He wasn’t prepared for the eerie sight. Debris was strewn everywhere.

It wasn’t funny then, but as Taylor was searching in the dark for people inside the wreck at Kmart, he scared himself several times because he would notice pieces of mannequins in the debris.

“You had no idea how many people were still in there,” he said.

Pittman died. Several people had gone by personal vehicles to the hospital. Other than that, Taylor said, a few people were treated at the scene.

Floyd Craig, who has volunteered as a Douglas County storm spotter since 1975, remembers hustling from his North Lawrence home that evening once he heard a roar. As he drove across Lawrence, hail started falling near 21st and Louisiana streets. He eventually made it into the mobile home park and saw mass destruction.

He and four other spotters started walking through the park and shutting off the utilities to damaged homes to avoid anything catching fire. Craig had nightmares about the destruction for a good period after.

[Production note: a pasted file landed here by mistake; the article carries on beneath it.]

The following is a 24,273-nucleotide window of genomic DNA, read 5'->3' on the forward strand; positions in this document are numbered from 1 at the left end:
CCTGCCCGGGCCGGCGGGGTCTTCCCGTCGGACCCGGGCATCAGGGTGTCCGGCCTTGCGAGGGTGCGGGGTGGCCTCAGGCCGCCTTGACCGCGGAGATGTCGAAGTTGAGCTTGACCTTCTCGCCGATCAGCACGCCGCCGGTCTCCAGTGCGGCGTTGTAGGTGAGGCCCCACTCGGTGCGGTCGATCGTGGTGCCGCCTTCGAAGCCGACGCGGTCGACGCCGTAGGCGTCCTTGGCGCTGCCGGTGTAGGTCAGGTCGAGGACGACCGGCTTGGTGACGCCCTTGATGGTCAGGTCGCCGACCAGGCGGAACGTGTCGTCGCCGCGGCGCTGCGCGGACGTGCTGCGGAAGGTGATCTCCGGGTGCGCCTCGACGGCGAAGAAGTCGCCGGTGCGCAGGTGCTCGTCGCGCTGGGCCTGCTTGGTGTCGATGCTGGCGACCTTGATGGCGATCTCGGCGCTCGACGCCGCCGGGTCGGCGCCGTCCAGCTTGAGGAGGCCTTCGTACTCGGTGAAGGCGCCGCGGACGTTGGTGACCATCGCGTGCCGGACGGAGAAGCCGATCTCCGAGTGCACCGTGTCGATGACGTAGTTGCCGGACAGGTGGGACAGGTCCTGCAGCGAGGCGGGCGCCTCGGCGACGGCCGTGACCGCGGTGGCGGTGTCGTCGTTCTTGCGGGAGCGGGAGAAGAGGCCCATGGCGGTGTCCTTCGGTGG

“It was just something that hits very close to home,” Craig said. “Lawrence is my home.”

Initially responders feared it could have been much worse, although Pittman’s death gave the 1981 tornado a tragic note, said Taylor, who still serves as a chaplain for Lawrence-Douglas County Fire Medical and other public safety agencies.

“I think it has served to raise awareness about training and financial support,” Taylor said. “I think it has had a long-standing ripple effect, and I think it probably directly helped us prepare for the (2006) microburst. That probably has helped us be more prepared today.”

Comments

kernal 2 years, 10 months ago

Last night, the NWS put Eastern KS in a 7 Tor-Con for today; still there earlier this morning.

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redmoonrising 2 years, 10 months ago